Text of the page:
Tuesday, September 22, 2009

On Books and Book Court: E.L. Doctorow, Tonight, 7 PM

I stopped by Book Court (163 Court Street) last Friday on my way home. I was delighted to see the fabulous renovation that has dramatically expanded the store’s space. It is airy and light and very comfortable for browsing. Happily, I also bumped into Henry Zook, an owner/buyer, who I think I first met when the store had first opened back in the early 1980s. Henry and I have said hello and chatted from time to time over the years when I visited the store or we crossed paths on Court Street where I have worked, on and off, for many moons. Book Court, which is co-owned by Henry and Mary Gannett is now managed by Zack Zook, their son, who also coordinates events and publicity. Henry informed me that the expanded space was actually formerly the greenhouse of the florist shop that they had expanded into several years ago. (Close your eyes, you can almost smell the flowers.) Zack has coordinated a fabulous schedule of readings. Last week, I missed Amy Sohn reading from her new novel Prospect Park West. Tonight, Tuesday, E.L. Doctorow will be reading from his new novel, Homer and Langley, at 7 PM. James Ellroy (September 30) and Jonathan Lethem (October 20) are among the highlights but just a fraction of the great upcoming events. Event details here.

When I was a lad, during college and for a few years after, I was a clerk and then manager for the old Bookmasters’ chain. Mostly, I worked in the Penn Station store, which gave me a real love for the book business. Although we were a bookstore chain, business was still conducted along an older bookstore business model. I remember the staff being split between wannabe artistes and writers, and other more down-to-earth clerically attuned folks who were earning a living and for whom a book was basically a piece of merchandise (not that there is anything wrong with that; folks have to earn a living).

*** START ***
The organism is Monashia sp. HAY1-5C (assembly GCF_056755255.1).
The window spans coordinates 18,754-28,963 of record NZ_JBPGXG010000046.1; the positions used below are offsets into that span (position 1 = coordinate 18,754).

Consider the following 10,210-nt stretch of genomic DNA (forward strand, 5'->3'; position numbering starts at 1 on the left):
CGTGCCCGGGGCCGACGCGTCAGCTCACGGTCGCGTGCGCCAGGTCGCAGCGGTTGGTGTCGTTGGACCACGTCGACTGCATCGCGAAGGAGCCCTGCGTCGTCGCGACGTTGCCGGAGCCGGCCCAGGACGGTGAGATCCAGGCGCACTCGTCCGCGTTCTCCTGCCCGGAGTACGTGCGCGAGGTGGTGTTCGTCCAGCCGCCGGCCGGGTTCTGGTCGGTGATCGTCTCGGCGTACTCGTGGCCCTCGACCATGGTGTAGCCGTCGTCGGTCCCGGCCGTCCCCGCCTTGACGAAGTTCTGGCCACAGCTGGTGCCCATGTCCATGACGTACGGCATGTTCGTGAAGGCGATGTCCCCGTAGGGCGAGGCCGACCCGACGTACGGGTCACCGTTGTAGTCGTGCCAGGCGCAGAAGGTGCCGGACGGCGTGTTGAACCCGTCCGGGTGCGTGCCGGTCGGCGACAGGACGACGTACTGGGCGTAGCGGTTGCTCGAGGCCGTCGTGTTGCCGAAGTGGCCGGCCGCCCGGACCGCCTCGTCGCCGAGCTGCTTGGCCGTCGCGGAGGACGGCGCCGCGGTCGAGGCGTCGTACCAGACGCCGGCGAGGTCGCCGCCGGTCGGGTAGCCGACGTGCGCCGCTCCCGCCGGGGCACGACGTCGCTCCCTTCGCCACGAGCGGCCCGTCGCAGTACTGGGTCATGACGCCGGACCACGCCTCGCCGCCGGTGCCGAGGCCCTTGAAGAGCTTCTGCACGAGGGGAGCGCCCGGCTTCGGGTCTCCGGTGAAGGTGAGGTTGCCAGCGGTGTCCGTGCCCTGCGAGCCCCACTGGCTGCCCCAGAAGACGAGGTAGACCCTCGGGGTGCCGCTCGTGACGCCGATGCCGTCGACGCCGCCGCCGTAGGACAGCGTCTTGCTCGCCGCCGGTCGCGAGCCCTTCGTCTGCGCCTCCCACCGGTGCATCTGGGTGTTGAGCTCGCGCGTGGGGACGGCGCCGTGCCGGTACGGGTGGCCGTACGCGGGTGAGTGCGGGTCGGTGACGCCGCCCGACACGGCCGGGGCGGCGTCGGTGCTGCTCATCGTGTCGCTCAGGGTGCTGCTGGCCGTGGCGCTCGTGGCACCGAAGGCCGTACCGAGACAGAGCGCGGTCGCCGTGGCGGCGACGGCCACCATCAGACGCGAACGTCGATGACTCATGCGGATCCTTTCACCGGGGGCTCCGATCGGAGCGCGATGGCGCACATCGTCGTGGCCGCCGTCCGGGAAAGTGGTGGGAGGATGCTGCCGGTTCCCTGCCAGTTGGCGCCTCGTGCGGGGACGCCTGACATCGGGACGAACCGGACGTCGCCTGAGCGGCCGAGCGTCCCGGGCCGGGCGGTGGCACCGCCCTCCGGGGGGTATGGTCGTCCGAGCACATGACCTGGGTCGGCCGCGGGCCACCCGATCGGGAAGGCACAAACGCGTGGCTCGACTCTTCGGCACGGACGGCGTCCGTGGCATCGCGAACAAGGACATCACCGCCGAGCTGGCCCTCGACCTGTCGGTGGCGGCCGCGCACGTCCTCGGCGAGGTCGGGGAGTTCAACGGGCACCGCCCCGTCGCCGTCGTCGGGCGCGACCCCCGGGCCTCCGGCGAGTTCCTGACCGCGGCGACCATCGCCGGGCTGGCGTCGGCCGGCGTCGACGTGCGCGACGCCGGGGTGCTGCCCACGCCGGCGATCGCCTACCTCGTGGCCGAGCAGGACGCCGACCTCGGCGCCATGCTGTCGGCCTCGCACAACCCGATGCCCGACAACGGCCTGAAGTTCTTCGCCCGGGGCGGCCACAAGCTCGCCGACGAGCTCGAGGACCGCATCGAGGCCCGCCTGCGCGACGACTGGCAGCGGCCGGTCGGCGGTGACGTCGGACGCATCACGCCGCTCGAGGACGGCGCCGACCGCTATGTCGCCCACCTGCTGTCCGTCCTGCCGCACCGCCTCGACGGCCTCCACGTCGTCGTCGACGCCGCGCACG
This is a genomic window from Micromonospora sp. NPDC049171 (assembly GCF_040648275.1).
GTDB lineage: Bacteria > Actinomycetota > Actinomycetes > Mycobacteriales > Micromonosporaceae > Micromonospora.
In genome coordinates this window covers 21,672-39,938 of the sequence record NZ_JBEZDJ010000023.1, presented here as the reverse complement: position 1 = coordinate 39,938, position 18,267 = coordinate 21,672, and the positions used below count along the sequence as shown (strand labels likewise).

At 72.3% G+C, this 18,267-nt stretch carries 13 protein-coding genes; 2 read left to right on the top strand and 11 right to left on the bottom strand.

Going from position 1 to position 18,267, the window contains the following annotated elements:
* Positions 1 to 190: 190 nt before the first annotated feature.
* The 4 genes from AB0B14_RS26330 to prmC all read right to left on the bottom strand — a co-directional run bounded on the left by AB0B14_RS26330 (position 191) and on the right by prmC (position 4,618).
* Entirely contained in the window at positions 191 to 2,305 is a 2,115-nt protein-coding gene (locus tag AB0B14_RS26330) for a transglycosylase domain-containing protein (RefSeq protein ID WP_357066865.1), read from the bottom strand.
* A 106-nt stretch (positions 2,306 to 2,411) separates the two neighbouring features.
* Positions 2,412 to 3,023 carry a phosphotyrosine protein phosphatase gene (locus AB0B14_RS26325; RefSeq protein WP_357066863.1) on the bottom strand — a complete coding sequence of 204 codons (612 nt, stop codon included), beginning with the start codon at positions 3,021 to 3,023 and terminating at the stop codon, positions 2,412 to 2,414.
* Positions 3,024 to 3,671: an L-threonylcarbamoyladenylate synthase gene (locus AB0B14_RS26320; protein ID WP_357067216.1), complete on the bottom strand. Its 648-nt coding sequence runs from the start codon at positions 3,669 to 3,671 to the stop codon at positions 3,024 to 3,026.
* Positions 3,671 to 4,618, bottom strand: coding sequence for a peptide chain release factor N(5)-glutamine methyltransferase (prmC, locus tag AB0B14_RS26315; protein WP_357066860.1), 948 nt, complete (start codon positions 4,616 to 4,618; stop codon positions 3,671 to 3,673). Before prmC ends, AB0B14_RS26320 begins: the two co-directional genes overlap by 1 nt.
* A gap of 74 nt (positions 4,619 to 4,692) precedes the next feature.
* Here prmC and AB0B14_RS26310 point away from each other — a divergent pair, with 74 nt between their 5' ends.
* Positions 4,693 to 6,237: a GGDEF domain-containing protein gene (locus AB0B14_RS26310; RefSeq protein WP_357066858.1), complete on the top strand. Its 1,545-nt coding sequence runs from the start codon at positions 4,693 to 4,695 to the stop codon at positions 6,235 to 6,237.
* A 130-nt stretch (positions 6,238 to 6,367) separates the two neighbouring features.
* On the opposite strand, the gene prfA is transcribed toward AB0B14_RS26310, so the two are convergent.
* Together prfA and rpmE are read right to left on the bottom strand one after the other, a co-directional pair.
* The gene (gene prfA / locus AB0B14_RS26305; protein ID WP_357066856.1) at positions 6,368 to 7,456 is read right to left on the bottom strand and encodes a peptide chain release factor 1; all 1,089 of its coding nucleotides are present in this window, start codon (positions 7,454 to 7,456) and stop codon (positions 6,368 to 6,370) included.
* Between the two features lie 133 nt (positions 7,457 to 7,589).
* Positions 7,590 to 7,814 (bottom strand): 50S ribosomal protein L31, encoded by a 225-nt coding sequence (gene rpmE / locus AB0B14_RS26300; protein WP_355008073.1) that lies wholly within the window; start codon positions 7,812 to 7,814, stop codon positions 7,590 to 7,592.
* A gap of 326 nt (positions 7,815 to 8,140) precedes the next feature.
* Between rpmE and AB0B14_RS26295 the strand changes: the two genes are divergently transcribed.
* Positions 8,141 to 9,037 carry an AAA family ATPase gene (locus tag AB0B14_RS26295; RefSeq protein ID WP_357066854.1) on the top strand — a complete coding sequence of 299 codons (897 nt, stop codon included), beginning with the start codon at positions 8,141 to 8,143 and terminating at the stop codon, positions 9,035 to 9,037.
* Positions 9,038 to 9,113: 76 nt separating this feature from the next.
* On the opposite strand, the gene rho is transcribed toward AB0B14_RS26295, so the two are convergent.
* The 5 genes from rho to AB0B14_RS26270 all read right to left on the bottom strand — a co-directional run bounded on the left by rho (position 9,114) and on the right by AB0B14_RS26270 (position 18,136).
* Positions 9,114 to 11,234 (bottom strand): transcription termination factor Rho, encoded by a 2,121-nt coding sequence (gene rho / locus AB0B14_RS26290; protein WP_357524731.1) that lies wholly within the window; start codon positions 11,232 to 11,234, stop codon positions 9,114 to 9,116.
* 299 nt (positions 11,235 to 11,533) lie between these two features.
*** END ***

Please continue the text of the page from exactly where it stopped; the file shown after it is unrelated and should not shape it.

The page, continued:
I became the evening manager (3-11), and learned about the book business. There were enough folks on staff who really loved books and which made it a really special place to work. Occasionally, we had visits by many of the characters who passed through the station, including one of the Ramones (who had an inexplicable interest in self-help books) and a quirky but very learned older British guy, Mr. Dove, who would pop in from time to time, spend the day reading from the shelves, and discoursing on culture. I was mentored by Matt Belmont, who was an old-timer in the book business. My co-workers at the time included the monumentally brilliant artist and writer, the late David Wojnarowicz, poet Donna Masini, musician and poets Brian Butterick and Alex Rodriguez (not the Yankee), among other wonderful folks.

At Book Court the other day, Henry and I were chatting about what we agree is the limitless future of books. No matter how much one reads online, that tactile thing of holding and reading a book made of paper pages and cloth or paper covering, will never lose its excitement or comfort. Book reading is a wonderful tradition that isn’t going anywhere. The big bookstore chains may fill a need, and it is great that so many people are reading. But on my recent visit, I was reminded that if you love books, Book Court is a special place that retains that similar feeling of authenticity, like the scent and feel of fresh paper; a wonderful reminder of how books, when lovingly sold, seem to offer limitless possibilities.

--Brooklyn Beat

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Current Reading

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Current Listening

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